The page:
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U.S. Army Releases Disturbing Psychological Operations Recruitment Video

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An unsettling video from the U.S. Army’s Psychological Operations (PSYOP) division portrays faceless heads and displays and entones cryptic messages in order to recruit more soldiers for intellectual warfare.

“Ghosts in the Machine 2” was quietly released in the early morning hours of Thursday on the branch’s 4th PSYOP Group YouTube channel, exactly two years after the drop of the similarly perplexing original “Ghosts in the Machine” recruitment video. 

The video starts with a quote from Nobel prize-winning author John Steinbeck on a pitch-black screen: “I am a little man and this is a little town, but there must be a spark in little men that can burst into flame.”

An audio recording of some of the late President John F. Kennedy’s June 1963 remarks in West Berlin then plays in the background as the on-screen text states that the biggest “weapon” in the hands of an oppressor is “the mind of the oppressed.”

Dark, haunting imagery including masks, ghosts, and burning, faceless mannequins flashes across the scene as recognizable historic speeches and flashing text continue:

“Behind every idea… a belief… PSYWAR”

“Behind every choice… invisible hands”

“Behind every emotion… fire”

The video ends with intense music, war footage, and the question: “Do you believe in the power of words and ideas?”

“WE BELIEVE” is then displayed in large font before the link to the Army’s Special Operations recruiting page.

According to the branch’s PSYOP career page, soldiers are trained to “strategically influence and deceive” in order to “help sway opinions and actions of foreign governments, groups, and individuals.”

“It’s a recruiting video,” the Army major who created the video told the Associated Press ahead of the release. “Someone who watches it and thinks, wow, that was effective, how was it constructed — that’s the kind of creative mindset we’re looking for.”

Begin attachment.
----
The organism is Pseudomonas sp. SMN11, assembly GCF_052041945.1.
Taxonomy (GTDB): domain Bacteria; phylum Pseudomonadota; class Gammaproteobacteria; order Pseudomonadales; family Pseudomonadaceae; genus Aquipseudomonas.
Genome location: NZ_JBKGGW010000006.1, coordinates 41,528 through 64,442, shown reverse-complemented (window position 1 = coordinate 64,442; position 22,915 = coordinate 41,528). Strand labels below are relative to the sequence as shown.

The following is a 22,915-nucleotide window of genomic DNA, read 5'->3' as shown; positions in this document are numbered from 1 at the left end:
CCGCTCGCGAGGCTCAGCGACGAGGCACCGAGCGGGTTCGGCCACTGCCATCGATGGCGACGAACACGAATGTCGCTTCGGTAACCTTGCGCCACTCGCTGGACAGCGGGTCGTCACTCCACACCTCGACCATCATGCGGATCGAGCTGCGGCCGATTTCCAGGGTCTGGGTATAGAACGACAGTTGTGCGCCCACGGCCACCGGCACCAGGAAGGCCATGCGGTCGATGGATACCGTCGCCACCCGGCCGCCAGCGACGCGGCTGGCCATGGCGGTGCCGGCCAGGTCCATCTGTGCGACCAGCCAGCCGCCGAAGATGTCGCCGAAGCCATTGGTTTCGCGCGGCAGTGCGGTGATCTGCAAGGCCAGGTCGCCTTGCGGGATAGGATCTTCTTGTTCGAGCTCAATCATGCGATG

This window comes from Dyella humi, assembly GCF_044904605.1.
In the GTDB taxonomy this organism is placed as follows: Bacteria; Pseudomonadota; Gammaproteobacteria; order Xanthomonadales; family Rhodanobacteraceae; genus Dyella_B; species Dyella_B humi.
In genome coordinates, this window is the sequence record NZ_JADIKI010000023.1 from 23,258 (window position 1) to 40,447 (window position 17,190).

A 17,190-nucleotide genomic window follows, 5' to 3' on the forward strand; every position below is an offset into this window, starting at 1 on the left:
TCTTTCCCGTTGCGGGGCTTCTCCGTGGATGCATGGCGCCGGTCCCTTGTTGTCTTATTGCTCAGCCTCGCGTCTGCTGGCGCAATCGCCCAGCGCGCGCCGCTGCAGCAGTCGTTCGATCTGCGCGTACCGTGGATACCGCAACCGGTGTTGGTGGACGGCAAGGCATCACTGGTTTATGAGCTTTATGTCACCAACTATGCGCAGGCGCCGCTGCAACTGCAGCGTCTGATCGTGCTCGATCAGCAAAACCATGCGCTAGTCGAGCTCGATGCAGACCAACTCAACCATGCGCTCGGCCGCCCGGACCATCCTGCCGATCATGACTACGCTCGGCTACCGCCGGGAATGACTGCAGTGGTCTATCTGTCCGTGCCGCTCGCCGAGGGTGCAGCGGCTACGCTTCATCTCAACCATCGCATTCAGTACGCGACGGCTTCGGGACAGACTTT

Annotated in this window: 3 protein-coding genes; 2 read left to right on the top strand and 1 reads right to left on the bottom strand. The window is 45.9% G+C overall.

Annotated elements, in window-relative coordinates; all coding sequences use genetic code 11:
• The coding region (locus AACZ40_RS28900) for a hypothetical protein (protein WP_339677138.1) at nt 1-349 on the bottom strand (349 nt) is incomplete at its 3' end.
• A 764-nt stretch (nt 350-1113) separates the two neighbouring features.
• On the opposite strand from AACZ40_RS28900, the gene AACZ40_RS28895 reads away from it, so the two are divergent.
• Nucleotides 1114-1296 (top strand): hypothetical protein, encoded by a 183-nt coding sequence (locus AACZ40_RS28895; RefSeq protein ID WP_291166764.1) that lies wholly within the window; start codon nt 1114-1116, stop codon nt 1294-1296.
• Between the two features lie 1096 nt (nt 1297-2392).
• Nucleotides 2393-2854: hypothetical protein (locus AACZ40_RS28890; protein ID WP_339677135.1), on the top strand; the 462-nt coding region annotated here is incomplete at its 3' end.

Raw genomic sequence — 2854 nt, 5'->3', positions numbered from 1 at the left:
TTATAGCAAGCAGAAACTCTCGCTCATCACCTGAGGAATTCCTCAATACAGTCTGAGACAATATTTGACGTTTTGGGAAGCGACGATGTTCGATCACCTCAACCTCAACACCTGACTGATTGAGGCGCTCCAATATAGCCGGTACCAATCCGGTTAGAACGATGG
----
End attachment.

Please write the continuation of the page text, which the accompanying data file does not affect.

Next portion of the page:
The major, who asked to not be named, is a member of the 8th Psychological Operations Group based at Fort Liberty, North Carolina.

The same major also created the first PSYOP recruitment video two years ago, which created online chatter over its anxiety-inducing messages like “WE ARE EVERYWHERE” displayed over shocking war footage. 

While it’s illegal for the United States military to conduct psychological operations on American citizens, there are those who believe that they are not only capable of doing so, but that they already have.

Lt. Col. Steve Crowe, commander of the Special Forces Recruiting Battalion, hopes the talk around the recruitment videos will help inspire people who are interested in this line of work. 

“From a tactical level, the psyop mission is extremely hard to show and tell,” he said. “And it’s the job in Army special forces that recruiters say is the hardest to fill.”

The Army has struggled with its recruitment goals, falling about 15,000 soldiers short for the last two years, the outlet reported.

“I think what he does with ‘Ghost in the Machine’ is it tells you what psychological operations is, and shows you it, without telling you in words,” Crowe said. “You watch the video and you’re like, okay, this is how I’ll influence and change behavior.”

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